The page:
In stating these facts, I have no intention to affirm that the science of international law has attained, in our time, its utmost development and perfection. I am aware, on the contrary, that there is much to do for this part of knowledge. It seems to me, also, that international jurisprudence is less appreciated by our contemporaries than it deserves to be. There exist still in the minds of men prejudices against it. From time to time we read and hear the most violent attacks against the tendency and method of publicists; the most abusive language is held even against international law itself. I shall now call your particular attention to this subject. It is highly important to determine how far the attacks of soeptics can be justified, and in what degree the science is responsible for the faults of its temporary organs.

The first class of sceptics consists of men who deny altogether the existence of international law. We find in their number men most distinguished in science, as Hugo, Puchta, Rossi, Quetelet. In their opinion, the regulations of international law are a dead letter; governments acknowledge, for their conduct in external policy, no other law but selfish interests. It is hardly possible to deny that there is some truth in these assertions. Modern history is full of atrocious wars, of unlawful conquests, of perjury, and of other international crimes and offences. But the same facts can be cited against every human law and institution. There exists no community on the earth where offences are not committed, where punishment strikes every offender, where the accused can find no means of evading the severity of justice.

But there is a great difference between civil and international law, say the sceptics; civil law has its legislators, while, on the contrary, international law does not acknowledge a head for independent communities. This is true, but their common will or mutual consent takes the place of a lawgiver, and per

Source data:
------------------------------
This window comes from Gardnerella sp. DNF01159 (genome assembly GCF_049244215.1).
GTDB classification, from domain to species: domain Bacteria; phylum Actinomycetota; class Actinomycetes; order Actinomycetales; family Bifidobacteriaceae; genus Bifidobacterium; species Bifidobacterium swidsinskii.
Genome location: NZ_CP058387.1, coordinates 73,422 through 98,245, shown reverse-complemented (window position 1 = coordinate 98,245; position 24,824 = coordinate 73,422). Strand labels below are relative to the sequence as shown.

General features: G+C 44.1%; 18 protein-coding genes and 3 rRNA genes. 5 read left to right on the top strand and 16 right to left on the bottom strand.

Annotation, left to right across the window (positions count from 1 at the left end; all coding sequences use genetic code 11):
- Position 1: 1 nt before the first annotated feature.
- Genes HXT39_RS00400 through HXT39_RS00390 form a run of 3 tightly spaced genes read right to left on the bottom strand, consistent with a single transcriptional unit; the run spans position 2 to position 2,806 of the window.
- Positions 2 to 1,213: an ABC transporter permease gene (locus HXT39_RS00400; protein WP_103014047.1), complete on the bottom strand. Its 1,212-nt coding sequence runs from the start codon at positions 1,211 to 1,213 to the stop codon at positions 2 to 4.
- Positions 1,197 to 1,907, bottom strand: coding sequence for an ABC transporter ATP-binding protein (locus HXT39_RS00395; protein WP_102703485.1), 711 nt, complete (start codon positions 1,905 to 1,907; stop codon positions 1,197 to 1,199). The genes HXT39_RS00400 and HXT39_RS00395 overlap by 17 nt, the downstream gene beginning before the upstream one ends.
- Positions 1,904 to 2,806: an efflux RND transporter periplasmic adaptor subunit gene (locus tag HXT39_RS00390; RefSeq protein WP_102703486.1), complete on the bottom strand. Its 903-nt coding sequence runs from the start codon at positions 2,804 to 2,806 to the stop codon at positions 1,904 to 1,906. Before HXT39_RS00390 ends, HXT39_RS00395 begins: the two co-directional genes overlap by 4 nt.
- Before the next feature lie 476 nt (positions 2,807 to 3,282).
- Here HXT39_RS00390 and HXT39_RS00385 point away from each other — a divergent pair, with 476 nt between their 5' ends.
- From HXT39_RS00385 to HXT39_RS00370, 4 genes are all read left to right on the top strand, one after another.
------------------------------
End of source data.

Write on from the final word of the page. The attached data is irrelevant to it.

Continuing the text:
forms legislative functions. The existing relations of nations are always a status quo, which cannot be changed by the arbitrary will of one opposed to that of all the others. Europe has no dictator ; so much the better. If the sceptics could prove that the application of international law is dangerous, or contrary to the true interests of independent communities, that would establish their opinion. But it would be difficult to prove such an absurdity. What are the first principles of international law? The independence of nations, the inviolability of their respective territories, the maintenance of their honour, &c. Under the sanction of this law stands every human being in a foreign country. One of the best statesmen of our time (Daniel Webster) proclaimed, with better reason than the sceptics, the truth, that the existence and application of international law, in all its force, is as advantageous for states, as the existence of private law for citizens of the same country.

Modern scepticism goes, then, too far in this point. However numerous the transgressions of international law which may occur, and unfortunately do occur, even at the present day, the law exists still in the conscience of humanity. This one fact is sufficient reason why we should not despair for justice. While nations hold in their breasts the feeling of their common origin, while the civilisation of mankind stands unimpaired, we can hope for improvement in the mutual relations of different states. If we compare enlightened Europe with the Asiatic world, we see the difference between states acknowledging international law, and states governed by mere force and cunning. The existence of Asiatic states is unsafe; the independence of nations is not there secured; the conqueror there finds no check to his path of rapine and murder ; violence effects with impunity the most bloody revolutions. The Christian world, on the contrary, presents to us quite a different character. Here the selfish policy of different states has its limits ; their interests are governed, in the first place, by the common interest; or, in other words, subjected to the law of general security; the most despotic governments acknowledge and perform mutual duties. It is true that the existing